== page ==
Finally, Carl demanded that they vacation in China to see where her family had come from. She protested weakly, but away they went, Carl, Sue Lynn and their two daughters. They spent more than a week driving back roads and staying in tiny, cramped inns. Carl constantly asked the locals about legends and history, and one morning he seemed to be truly excited about something. He suggested they visit a cave he had heard about, do a little amateur spelunking. Always an athletic woman, Sue Lynn agreed, though she was dubious about taking their 2 year old and 5 year old girls with them. Carl insisted it would be safe. At first, he seemed to be right - the cave was large and level, and their flashlights turned up only a few lichen-covered rocks. Then Carl found a dark, seemingly bottomless hole in a chamber deep within the cave. Almost frenzied, he produced rope, a climbing harness, and pitons, and prepared to descend into the shaft. Against Sue Lynn's desperate protests, he disappeared from view. Moments later, the earth began to shake. Rocks skittered down the walls, and the deep "boom" of a collapsing tunnel echoed from somewhere. Sue Lynn screamed, called Carl's name, but she heard nothing. Fearig for her life and that of her girls, she ran... just ahead of the cave-in.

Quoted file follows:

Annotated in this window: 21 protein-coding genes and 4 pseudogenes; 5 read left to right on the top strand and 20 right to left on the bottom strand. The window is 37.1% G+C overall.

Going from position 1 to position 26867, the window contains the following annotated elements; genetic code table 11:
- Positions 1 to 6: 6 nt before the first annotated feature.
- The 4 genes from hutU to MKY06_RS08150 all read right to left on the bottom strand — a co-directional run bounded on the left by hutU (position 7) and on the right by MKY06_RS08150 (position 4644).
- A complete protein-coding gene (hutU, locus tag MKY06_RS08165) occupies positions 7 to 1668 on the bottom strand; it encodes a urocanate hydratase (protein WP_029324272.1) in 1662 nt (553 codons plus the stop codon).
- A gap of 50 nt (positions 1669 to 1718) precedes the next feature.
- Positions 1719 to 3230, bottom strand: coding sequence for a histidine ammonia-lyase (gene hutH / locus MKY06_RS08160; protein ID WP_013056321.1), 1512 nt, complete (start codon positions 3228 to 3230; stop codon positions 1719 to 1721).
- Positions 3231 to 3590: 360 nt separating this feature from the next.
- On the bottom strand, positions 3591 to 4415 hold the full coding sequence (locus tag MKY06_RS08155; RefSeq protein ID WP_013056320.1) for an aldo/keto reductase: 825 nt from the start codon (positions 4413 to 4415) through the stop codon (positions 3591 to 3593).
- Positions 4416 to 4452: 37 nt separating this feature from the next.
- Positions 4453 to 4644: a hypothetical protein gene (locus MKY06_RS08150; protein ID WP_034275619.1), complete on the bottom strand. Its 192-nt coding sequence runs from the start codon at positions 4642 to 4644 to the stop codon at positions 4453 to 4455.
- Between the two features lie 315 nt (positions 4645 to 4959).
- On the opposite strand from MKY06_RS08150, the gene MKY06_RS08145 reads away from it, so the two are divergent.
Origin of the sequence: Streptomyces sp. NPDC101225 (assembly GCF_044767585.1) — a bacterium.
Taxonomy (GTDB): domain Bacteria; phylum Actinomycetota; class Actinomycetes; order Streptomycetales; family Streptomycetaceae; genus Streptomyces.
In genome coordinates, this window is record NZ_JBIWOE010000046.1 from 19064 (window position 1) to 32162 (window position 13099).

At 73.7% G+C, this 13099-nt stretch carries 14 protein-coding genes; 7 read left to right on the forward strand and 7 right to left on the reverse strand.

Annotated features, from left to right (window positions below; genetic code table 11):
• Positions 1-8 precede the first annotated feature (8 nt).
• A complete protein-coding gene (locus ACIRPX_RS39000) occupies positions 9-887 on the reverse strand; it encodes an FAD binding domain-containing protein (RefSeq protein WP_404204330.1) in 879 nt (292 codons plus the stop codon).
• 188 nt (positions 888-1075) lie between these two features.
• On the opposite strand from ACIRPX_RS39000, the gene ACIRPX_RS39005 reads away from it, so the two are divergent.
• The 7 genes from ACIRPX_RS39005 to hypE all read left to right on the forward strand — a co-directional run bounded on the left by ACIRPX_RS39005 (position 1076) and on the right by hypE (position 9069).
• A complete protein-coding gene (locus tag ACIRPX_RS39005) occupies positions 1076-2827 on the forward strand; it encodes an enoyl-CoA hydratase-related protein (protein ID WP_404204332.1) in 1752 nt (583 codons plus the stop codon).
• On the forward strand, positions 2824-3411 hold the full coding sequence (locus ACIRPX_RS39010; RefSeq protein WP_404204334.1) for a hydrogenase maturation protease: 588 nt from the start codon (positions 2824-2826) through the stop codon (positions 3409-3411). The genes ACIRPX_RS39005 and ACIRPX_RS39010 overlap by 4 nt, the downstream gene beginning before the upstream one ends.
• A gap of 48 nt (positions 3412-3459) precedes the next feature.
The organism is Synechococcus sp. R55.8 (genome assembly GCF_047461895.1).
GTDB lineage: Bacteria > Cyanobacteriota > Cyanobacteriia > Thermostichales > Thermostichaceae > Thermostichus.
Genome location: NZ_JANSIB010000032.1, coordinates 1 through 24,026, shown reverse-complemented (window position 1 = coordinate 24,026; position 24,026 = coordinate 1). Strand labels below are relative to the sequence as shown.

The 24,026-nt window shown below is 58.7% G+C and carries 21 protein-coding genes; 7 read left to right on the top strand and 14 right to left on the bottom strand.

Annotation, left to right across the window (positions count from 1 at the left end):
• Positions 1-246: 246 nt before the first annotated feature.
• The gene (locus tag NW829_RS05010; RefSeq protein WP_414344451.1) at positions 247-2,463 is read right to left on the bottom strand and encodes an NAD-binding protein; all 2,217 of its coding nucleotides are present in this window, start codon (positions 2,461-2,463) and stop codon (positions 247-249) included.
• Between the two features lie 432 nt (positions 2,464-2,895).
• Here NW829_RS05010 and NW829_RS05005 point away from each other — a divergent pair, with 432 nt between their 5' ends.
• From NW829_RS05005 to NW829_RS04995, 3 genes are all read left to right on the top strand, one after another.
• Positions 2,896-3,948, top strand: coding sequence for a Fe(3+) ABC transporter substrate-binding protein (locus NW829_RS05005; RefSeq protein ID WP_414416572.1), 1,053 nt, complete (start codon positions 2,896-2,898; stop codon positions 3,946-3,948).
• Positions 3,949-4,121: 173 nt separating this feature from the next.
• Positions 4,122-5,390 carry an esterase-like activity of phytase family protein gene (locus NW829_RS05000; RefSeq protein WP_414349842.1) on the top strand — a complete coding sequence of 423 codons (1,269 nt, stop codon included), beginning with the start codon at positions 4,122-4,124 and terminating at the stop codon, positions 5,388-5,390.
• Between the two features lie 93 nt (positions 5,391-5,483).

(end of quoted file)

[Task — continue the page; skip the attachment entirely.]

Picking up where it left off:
By the time the rescuers excavated the cave, there was no sign of Carl.

Lost, Hsiao-Lin returned to her family in Hong Kong, where her mother told her an amazing secret - her family were the keepers of an ancient duty, the protection of the Dragon's Eye, a cursed artifact of unspeakable power. In order to facilitate their duty, the Tien family had been granted knowledge of the Stone Dragon, a martial art technique that would allow its user to become almost as powerful as the tien long, the celestial dragons, themselves. Hsiao-Lin was to be the next keeper, but she refused. She had a life in America, and two children to take care of. She returned to the United States and tried to go on with her life.

A few months after she came back to the States, however, tragedy struck. Her daughters were kidnapped from their preschool, and the witnesses identified the man who took them as Carl - but Carl with powers unlike anything Hsiao-Lin had ever seen; strength enough to knock down a wall and tear a teacher literally in half when she tried to stop him. When she called her mother, frantic for some reassurance, her mother told her what she had not thought to mention before: the cave where Carl had disappeared had been the resting place of the Dragon's Eye, and Carl was now suffering under its curse. Her only hope of rescuing her children was to accept the duties of the Stone Dragon. She flew back to Hong Kong at once.